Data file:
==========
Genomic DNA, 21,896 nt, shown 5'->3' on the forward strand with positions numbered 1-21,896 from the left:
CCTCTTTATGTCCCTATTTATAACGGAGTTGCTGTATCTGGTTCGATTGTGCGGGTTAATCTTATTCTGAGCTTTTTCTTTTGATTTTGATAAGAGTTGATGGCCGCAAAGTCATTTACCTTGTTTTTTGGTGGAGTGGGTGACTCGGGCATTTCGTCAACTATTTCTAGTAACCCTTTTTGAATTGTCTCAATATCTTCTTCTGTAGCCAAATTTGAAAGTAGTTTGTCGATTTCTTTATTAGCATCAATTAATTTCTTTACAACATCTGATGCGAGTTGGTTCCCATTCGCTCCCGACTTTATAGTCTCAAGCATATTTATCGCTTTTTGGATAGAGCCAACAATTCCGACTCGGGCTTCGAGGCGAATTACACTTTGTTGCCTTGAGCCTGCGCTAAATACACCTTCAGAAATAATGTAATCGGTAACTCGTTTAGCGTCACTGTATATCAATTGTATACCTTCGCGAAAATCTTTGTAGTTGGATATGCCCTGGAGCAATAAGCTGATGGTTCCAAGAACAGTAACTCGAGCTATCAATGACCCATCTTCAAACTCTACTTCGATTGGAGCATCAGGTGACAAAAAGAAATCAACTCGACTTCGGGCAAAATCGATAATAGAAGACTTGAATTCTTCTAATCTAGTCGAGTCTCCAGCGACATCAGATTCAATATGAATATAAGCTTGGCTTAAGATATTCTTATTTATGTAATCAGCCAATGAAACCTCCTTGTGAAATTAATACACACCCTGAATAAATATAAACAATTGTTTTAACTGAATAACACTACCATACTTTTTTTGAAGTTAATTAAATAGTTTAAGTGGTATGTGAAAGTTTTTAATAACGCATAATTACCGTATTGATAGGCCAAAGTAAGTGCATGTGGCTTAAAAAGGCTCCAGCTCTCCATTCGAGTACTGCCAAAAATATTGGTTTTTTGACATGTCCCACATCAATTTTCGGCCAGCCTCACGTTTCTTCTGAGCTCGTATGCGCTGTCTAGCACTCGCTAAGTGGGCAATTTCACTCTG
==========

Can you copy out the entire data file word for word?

Genomic DNA, 21,896 nt, shown 5'->3' on the forward strand with positions numbered 1-21,896 from the left:
CCTCTTTATGTCCCTATTTATAACGGAGTTGCTGTATCTGGTTCGATTGTGCGGGTTAATCTTATTCTGAGCTTTTTCTTTTGATTTTGATAAGAGTTGATGGCCGCAAAGTCATTTACCTTGTTTTTTGGTGGAGTGGGTGACTCGGGCATTTCGTCAACTATTTCTAGTAACCCTTTTTGAATTGTCTCAATATCTTCTTCTGTAGCCAAATTTGAAAGTAGTTTGTCGATTTCTTTATTAGCATCAATTAATTTCTTTACAACATCTGATGCGAGTTGGTTCCCATTCGCTCCCGACTTTATAGTCTCAAGCATATTTATCGCTTTTTGGATAGAGCCAACAATTCCGACTCGGGCTTCGAGGCGAATTACACTTTGTTGCCTTGAGCCTGCGCTAAATACACCTTCAGAAATAATGTAATCGGTAACTCGTTTAGCGTCACTGTATATCAATTGTATACCTTCGCGAAAATCTTTGTAGTTGGATATGCCCTGGAGCAATAAGCTGATGGTTCCAAGAACAGTAACTCGAGCTATCAATGACCCATCTTCAAACTCTACTTCGATTGGAGCATCAGGTGACAAAAAGAAATCAACTCGACTTCGGGCAAAATCGATAATAGAAGACTTGAATTCTTCTAATCTAGTCGAGTCTCCAGCGACATCAGATTCAATATGAATATAAGCTTGGCTTAAGATATTCTTATTTATGTAATCAGCCAATGAAACCTCCTTGTGAAATTAATACACACCCTGAATAAATATAAACAATTGTTTTAACTGAATAACACTACCATACTTTTTTTGAAGTTAATTAAATAGTTTAAGTGGTATGTGAAAGTTTTTAATAACGCATAATTACCGTATTGATAGGCCAAAGTAAGTGCATGTGGCTTAAAAAGGCTCCAGCTCTCCATTCGAGTACTGCCAAAAATATTGGTTTTTTGACATGTCCCACATCAATTTTCGGCCAGCCTCACGTTTCTTCTGAGCTCGTATGCGCTGTCTAGCACTCGCTAAGTGGGCAATTTCACTCTG